Bushmoot Starter Course

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Oct 7, 2004
Bramley, Hampshire
For the second year at the Bushmoot we ran the Starter course. This course is designed for anyone who wants to spend time in a comfortable environment practicing some of the key skills that many bushcrafters take for granted. This is a course that is open to anyone no matter their age as I believe we are all kids at heart.

Last year the idea came up (either at a Mods meeting or the main meeting) that a starter course would be a good thing to have at the Moot. Experienced bushcrafters come to the Moot to try out new skills and practice existing ones, however many bring their families with them and also new bushcrafters come along every year. This course is designed to show these budding bushcrafters some of the key skills many of us take for granted.

The skills we agreed we could cover were:

1) Safe sawing
2) Safe knife use
3) Knots
4) Setting up a tarp and hammock
5) Collecting firewood
6) Lighting a fire with a firesteel
7) Looking at simple pot hangers
8) Putting a fire out correctly

Last year we had a lot of takers for the course so this year I asked around to get some more volunteers on standby. I have used pictures from last years course as well as this years course plus a couple from elsewhere. I am writing the post though because of one of the members - Pawprints (James) came on the course with his family this year and worked with me through the day. We had a great time and a couple of days ago asked if I would post up a thread on it. I am also using some of Pawprints pictures as well.

There were many instructors on the day and we all broke off after the intro into groups of about 15 students. Each instructor covered the same subjects but in their own style. This thread covers what my group did but it should give you a feel for what everyone else did.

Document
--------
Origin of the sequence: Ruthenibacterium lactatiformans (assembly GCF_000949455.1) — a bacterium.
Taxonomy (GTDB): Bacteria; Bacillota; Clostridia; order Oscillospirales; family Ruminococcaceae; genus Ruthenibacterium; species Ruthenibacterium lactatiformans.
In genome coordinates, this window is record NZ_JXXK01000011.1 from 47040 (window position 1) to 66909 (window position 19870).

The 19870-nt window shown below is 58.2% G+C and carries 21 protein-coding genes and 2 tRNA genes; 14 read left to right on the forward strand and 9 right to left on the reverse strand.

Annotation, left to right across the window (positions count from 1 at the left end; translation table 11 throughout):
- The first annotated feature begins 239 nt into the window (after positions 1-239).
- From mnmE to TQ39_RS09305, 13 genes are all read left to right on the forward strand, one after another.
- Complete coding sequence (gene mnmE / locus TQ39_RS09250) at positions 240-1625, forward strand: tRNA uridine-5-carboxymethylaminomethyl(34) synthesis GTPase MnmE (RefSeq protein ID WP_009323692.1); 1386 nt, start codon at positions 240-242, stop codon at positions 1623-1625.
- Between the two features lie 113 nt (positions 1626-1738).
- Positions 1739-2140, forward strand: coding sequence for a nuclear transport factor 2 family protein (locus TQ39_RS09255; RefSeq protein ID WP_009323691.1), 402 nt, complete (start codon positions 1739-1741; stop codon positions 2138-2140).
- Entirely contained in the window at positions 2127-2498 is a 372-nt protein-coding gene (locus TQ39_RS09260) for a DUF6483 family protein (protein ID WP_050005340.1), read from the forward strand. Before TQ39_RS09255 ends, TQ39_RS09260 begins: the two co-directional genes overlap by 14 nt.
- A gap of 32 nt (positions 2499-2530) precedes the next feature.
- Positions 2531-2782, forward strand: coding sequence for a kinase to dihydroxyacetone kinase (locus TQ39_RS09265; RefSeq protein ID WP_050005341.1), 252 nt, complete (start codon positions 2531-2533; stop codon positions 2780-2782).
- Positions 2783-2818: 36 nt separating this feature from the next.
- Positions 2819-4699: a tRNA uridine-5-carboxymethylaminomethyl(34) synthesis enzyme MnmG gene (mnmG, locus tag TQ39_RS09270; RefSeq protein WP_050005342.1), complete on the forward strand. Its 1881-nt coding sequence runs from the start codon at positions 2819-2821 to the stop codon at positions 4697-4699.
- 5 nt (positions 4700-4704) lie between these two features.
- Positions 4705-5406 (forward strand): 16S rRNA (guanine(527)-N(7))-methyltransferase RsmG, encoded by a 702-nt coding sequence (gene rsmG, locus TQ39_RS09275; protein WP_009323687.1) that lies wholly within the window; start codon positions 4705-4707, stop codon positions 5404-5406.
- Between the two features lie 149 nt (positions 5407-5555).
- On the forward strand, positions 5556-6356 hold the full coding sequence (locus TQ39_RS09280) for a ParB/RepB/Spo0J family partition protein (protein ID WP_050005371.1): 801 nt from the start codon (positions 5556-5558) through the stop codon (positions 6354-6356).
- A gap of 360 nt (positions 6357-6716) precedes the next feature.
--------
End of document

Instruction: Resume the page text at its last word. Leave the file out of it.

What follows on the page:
The team were Sargey, Pete, Wayne and Paul

Also Richard, Mark and myself - I am sorry if I have missed anyone else out who came to help on the day.

To begin with we got everyone sat down and asked them to just watch what we did. Quickly we put up a tarp and hammock, split wood down for pegs, laid a fire, lit it and got the kettle on. We then had a quick Q & A with the students to ask them what they had just witnessed. This formed the overview and objectives for the course.

I learnt from last year we would need a lot of green and seasoned wood for the course. I had spent the previous day cutting down some sycamore, collecting rounds for working on and making sure we had some seasoned wood. We split everyone into their groups and headed off to collect all that wood and kit.

First up was to practice safe saw work. As most people were carrying Laplander type saws I focused on them. My style of sawing here when using a log as a rest is to get low down, brace the work piece with a knee and cross my arms as you see in the pictures. This is to help minimise the chance of the teeth connecting with my fingers.

Everyone had a demonstration first thing that morning on safe knife use but now they got a chance to practice for themselves. Everyone found themselves a clear area and parents helped out where needed. We covered a range of knife cuts to produce a small wedge in the end for battoning.